The Great American Bracket Race is about to get a whole lot bigger in 2020.
Promoters Britt Cummings and Gaylon Rolison revealed on Tuesday that there will be a guaranteed $1 million-to-win purse for next year’s race, which will now be aptly called the Great American Guaranteed Million.
It will take place May 20-25 at Memphis International Raceway, and it’s an idea that has been on Cummings’ mind for over a year. With $1 million on the line, he’s ready to take the race to unprecedented levels in 2020.
“Somebody had to do it. Why not us? We would not do it unless we were 100 percent satisfied we could pull it off and that the money was there,” Cummings said. “But It’s not about the money, it’s not about being the first, it’s not about being the best or having the most, it’s about having fun.”
The annual Memorial Day Weekend race has become one of the must-attend events for bracket racers, but with a $1,000,000 payout to the winner, it’s now in another stratosphere.
Cummings also promises this race will be unlike any other big-money bracket race. They’re capping entries at 450, with pre-entries opening on Oct. 11. He’s also offering three different payment plans for the $3,000 entry, including a paid in full option, but Cummings wanted a cap on entries.
For one, he’s adamant the prize money won’t be an issue, but more importantly, Cummings and Rolison didn’t want racers competing through the night. The weekend is about a festive atmosphere and he wants to give the $1 million winner ample time to celebrate.
“If a guy is going to win a million bucks, we don’t want to be at 2 or 3 a.m. We don’t want it to be at midnight. We want to be when everyone is awake and everybody on the premises can high-five you when you win, and then you get to enjoy it,” Cummings said.
“At our race this year, we had 525 entries and we went late every night. That’s not the event we wanted to have. We want to finish in a timely manner, that way a racer can enjoy the race. We want them to finish at 8-9 p.m. and then they socialize with their friends at the track. The social part is big for us. We didn’t have a lot of that going on at our last race, and we didn’t like it.”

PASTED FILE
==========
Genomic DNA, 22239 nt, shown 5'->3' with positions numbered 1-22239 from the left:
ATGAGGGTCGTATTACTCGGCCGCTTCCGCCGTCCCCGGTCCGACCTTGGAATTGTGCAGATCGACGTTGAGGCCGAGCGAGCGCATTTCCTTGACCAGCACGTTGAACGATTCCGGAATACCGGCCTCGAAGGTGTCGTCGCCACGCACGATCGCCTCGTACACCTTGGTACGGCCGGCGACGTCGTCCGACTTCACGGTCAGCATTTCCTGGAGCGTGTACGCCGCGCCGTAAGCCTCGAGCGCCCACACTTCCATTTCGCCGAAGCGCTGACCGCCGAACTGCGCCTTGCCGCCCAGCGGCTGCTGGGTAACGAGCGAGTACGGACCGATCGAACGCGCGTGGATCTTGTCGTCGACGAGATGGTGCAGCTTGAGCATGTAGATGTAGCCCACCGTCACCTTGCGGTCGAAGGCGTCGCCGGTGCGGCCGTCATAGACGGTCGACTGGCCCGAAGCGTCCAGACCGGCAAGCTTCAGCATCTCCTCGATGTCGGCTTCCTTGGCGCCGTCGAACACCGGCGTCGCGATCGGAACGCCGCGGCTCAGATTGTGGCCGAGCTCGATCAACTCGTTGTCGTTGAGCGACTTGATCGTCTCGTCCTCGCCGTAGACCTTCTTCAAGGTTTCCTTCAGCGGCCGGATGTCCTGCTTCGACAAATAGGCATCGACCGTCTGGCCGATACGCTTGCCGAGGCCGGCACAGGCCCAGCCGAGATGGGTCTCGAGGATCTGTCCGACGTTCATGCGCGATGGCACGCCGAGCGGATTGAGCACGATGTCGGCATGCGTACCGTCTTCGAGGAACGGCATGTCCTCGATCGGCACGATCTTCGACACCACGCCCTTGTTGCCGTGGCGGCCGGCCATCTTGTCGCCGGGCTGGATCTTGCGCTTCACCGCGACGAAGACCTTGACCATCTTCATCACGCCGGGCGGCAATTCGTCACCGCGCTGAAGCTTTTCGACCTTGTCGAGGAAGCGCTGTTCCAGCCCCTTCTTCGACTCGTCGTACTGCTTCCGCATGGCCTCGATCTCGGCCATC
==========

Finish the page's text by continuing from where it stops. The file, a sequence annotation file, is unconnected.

There’s plenty to like about this race, including the record-breaking payout.
But Cummings has gone into pain-staking detail to make sure it is executed properly, spending some portion of his day on the race for the past year. Cummings and Rolison have conversed everyday since December to start preparing for the race, intent on offering something different.
The race will include a trio of $40,000-to-win races on Thursday, Sunday and Monday, with parking starting on Tuesday, May 19. Testing kicks off the event the following day, with the first of the Triple 40s taking place on Thursday. On Friday, each racer will get a timed entry and then they will run the opening round and the re-entry round before finishing for the night. Cummings estimates that will take 13 hours, finishing at a reasonable hour.
With the entries down to a controllable amount, racing for $1 million will start Saturday morning with a time run before everything is decided, with plenty of time to celebrate afterwards.
“We should be able to run that race in about 6-7 hours and be done mid-evening and then we have time to do all the fun stuff – the party, the cookout – and the winner actually gets to enjoy it,” Cummings said. “It should be max capacity on the starting line when the final goes down.”
It’s a scenario Cummings has envisioned since he hatched the idea in his mind during a 12-hour drive to Tulsa. With an already established brand, the Great American Bracket Race became the Great American Guaranteed Million. Cummings also predicts big things coming from sponsors and a television announcement leading up to the race.
“The TV thing is going to be huge,” Cummings said.
Cummings and Rolison made a name for themselves with their unique team challenge races on Memorial Day Weekend. With a million dollars on the line starting in 2020, the race has a chance to reach an incredible level in the sport.
“We started getting a lot of entries, and we knew we had a good brand and ran good races. It was fun, the racers like us and they trust us,” Cummings said. “I knew somebody was going to do one of these races, so why not us? It’s not about the notoriety or anything, but I think we have a good brand. Ultimately, it’s about having fun and a good time.”